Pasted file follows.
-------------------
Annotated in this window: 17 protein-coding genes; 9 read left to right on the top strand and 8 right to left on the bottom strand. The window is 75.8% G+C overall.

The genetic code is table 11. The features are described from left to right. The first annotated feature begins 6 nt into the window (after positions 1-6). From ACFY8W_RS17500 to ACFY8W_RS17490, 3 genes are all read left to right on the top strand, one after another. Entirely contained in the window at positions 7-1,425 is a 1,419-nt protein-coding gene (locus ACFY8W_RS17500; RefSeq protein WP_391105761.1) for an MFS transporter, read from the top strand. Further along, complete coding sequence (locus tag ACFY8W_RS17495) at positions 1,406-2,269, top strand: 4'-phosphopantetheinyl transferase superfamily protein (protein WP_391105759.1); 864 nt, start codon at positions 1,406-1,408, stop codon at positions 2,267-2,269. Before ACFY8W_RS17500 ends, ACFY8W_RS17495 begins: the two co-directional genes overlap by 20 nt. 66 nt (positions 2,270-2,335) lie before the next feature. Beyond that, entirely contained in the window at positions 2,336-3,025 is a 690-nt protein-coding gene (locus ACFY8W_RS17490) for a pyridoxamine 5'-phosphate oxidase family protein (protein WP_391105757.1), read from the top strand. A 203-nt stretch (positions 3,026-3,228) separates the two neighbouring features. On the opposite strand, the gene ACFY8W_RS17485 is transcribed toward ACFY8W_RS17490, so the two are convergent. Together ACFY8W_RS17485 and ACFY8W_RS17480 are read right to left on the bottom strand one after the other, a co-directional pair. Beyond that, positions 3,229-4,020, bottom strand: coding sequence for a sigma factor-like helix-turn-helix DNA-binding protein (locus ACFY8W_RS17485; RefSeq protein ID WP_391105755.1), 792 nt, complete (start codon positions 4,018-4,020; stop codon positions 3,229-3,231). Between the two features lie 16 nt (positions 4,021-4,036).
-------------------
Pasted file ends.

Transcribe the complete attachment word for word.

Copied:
Annotated in this window: 17 protein-coding genes; 9 read left to right on the top strand and 8 right to left on the bottom strand. The window is 75.8% G+C overall.

The genetic code is table 11. The features are described from left to right. The first annotated feature begins 6 nt into the window (after positions 1-6). From ACFY8W_RS17500 to ACFY8W_RS17490, 3 genes are all read left to right on the top strand, one after another. Entirely contained in the window at positions 7-1,425 is a 1,419-nt protein-coding gene (locus ACFY8W_RS17500; RefSeq protein WP_391105761.1) for an MFS transporter, read from the top strand. Further along, complete coding sequence (locus tag ACFY8W_RS17495) at positions 1,406-2,269, top strand: 4'-phosphopantetheinyl transferase superfamily protein (protein WP_391105759.1); 864 nt, start codon at positions 1,406-1,408, stop codon at positions 2,267-2,269. Before ACFY8W_RS17500 ends, ACFY8W_RS17495 begins: the two co-directional genes overlap by 20 nt. 66 nt (positions 2,270-2,335) lie before the next feature. Beyond that, entirely contained in the window at positions 2,336-3,025 is a 690-nt protein-coding gene (locus ACFY8W_RS17490) for a pyridoxamine 5'-phosphate oxidase family protein (protein WP_391105757.1), read from the top strand. A 203-nt stretch (positions 3,026-3,228) separates the two neighbouring features. On the opposite strand, the gene ACFY8W_RS17485 is transcribed toward ACFY8W_RS17490, so the two are convergent. Together ACFY8W_RS17485 and ACFY8W_RS17480 are read right to left on the bottom strand one after the other, a co-directional pair. Beyond that, positions 3,229-4,020, bottom strand: coding sequence for a sigma factor-like helix-turn-helix DNA-binding protein (locus ACFY8W_RS17485; RefSeq protein ID WP_391105755.1), 792 nt, complete (start codon positions 4,018-4,020; stop codon positions 3,229-3,231). Between the two features lie 16 nt (positions 4,021-4,036).